• 2. The Shareholder Communication Strategists Glass Lewis believes forum selection provisions in companies’ charters or bylaws may discourage shareholder derivative claims by making them more difficult and costly to pursue. Therefore, shareholders should not be limited to a single jurisdiction in their legal recourse. For 2012, Glass Lewis has adopted a formal policy on forum selection clauses. It will recommend against the adoption of exclusive forum charter or bylaw provisions when put to a shareholder vote as a stand- alone proposal. At companies that adopt such provisions without shareholder approval, Glass Lewis will recommend withholding votes from the chairman of the corporate governance committee. In the case of newly public companies, Glass Lewis will recommend against the chairman of the corporate governance committee or, absent such committee, the chairman of the board. In situations where the adoption of an exclusive forum provision is bundled with other charter or bylaw amendments that may be beneficial to shareholders, Glass Lewis will take a case-by-case approach to the proposal. However, it will recommend against the chairman of the corporate governance committee for not presenting the exclusive venue provision to shareholders as a separate voting item. Glass Lewis’s tough stance on forum selection clauses stands in sharp contrast to ISS’s 2012 policy. Although ISS opposed virtually all exclusive venue proposals in 2011, it will take a more flexible case-by- case approach to them going forward. Factors ISS will consider include whether or not the company has been materially harmed by shareholder litigation outside its jurisdiction of incorporation, and if the company has certain governance “best practices” in place: an annually elected board, majority voting in uncontested elections, and no non-shareholder approved poison pill. Neither of the proxy advisors’ policies specifically addresses shareholder resolutions to repeal exclusive forum provisions, which may be in the pipeline for 2012. Based on their approaches to management proposals, issuers should expect Glass Lewis to support such shareholder initiatives and ISS to look at them case by case. Proxy Access Shareholder proposals to adopt proxy access will be the most closely watched campaign of the 2012 proxy season, both in gauging investor sentiment on this critical issue and the impact it may have on future federal-level rulemaking. At least a dozen binding and non-binding proxy access proposals have already been filed by both institutional and retail investors. For 2012, Glass Lewis has adopted a formal policy under which it will consider supporting well-crafted and reasonable proxy access proposals on a case-by-case basis. Like ISS, it will examine both company- specific factors (company size and the composition of the shareholder base) and the parameters of the proposed proxy access regime (ownership and holding period requirements to nominate directors). In contrast to ISS, Glass Lewis expects proponents to present a rationale for why proxy access is needed at the targeted company and will examine related factors, such as the company’s financial performance, its responsiveness to shareholders, anti-takeover protections, and the ability of shareholders to take action between annual meetings (written consent and special meetings). ISS eliminated any proponent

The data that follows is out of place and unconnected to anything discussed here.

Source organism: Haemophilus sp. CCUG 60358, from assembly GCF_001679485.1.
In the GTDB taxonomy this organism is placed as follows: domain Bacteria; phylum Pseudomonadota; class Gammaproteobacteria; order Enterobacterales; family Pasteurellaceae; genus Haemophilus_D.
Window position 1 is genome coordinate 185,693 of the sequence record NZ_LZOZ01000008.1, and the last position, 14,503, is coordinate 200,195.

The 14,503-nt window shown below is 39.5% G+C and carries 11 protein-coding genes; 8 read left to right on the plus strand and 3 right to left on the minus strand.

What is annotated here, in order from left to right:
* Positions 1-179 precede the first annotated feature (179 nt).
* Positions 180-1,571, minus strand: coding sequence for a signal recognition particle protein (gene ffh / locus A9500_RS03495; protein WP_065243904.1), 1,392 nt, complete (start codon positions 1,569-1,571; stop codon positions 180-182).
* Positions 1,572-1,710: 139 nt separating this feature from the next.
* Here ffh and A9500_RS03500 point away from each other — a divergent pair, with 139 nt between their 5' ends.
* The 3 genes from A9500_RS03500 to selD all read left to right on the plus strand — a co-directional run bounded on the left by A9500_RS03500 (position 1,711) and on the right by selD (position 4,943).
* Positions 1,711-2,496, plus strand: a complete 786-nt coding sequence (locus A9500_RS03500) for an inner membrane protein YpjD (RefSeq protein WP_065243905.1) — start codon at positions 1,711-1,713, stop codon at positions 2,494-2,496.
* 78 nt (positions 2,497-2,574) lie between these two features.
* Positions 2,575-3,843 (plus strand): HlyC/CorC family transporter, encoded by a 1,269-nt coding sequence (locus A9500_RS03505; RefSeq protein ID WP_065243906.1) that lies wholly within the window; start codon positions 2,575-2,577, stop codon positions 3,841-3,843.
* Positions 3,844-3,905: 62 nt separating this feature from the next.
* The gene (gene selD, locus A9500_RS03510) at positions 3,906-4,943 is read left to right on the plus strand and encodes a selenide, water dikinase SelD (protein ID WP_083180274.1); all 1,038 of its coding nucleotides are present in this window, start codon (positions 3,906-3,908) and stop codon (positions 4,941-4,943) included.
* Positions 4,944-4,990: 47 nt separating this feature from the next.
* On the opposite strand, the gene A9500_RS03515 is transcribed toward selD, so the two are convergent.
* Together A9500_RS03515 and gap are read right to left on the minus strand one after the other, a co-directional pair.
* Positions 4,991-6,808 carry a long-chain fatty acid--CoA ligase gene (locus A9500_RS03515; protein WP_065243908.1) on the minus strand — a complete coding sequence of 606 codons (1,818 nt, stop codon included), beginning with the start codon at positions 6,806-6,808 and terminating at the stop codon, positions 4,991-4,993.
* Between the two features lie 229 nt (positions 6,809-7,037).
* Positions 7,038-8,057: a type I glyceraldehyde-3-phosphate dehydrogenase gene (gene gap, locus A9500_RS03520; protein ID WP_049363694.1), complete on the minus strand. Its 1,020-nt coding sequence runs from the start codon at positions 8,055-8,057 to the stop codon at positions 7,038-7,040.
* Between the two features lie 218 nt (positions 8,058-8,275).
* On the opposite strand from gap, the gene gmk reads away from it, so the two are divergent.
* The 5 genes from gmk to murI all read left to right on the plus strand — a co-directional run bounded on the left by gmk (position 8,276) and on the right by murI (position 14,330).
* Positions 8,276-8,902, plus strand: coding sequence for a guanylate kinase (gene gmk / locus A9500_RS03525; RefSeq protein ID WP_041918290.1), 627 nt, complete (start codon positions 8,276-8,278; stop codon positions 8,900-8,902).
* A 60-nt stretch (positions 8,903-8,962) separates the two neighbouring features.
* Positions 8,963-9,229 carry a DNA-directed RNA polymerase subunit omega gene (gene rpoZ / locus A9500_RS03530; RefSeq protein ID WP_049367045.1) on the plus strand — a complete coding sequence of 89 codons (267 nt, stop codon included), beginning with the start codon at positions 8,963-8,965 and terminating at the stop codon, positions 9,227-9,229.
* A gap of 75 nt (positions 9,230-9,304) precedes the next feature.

• 3. The Shareholder Communication Strategists rationale as a factor in its 2012 policy because it regards proxy access as a matter of good corporate governance. As a result, ISS is likely to support a broader range of shareholder proposals to adopt proxy access than Glass Lewis. Political Contributions Shareholder proposals seeking greater transparency of corporate political spending have increased both in number and in investor support in recent years. Glass Lewis reports that it supported 61% of these resolutions in 2011. In an update similar to ISS’s, Glass Lewis is putting more emphasis in 2012 on board oversight of political spending rather than simply evaluating companies’ current level of disclosure against peers. It plans to support shareholder resolutions calling for increased reporting on political contributions at companies where there is no explicit board oversight of such expenditures.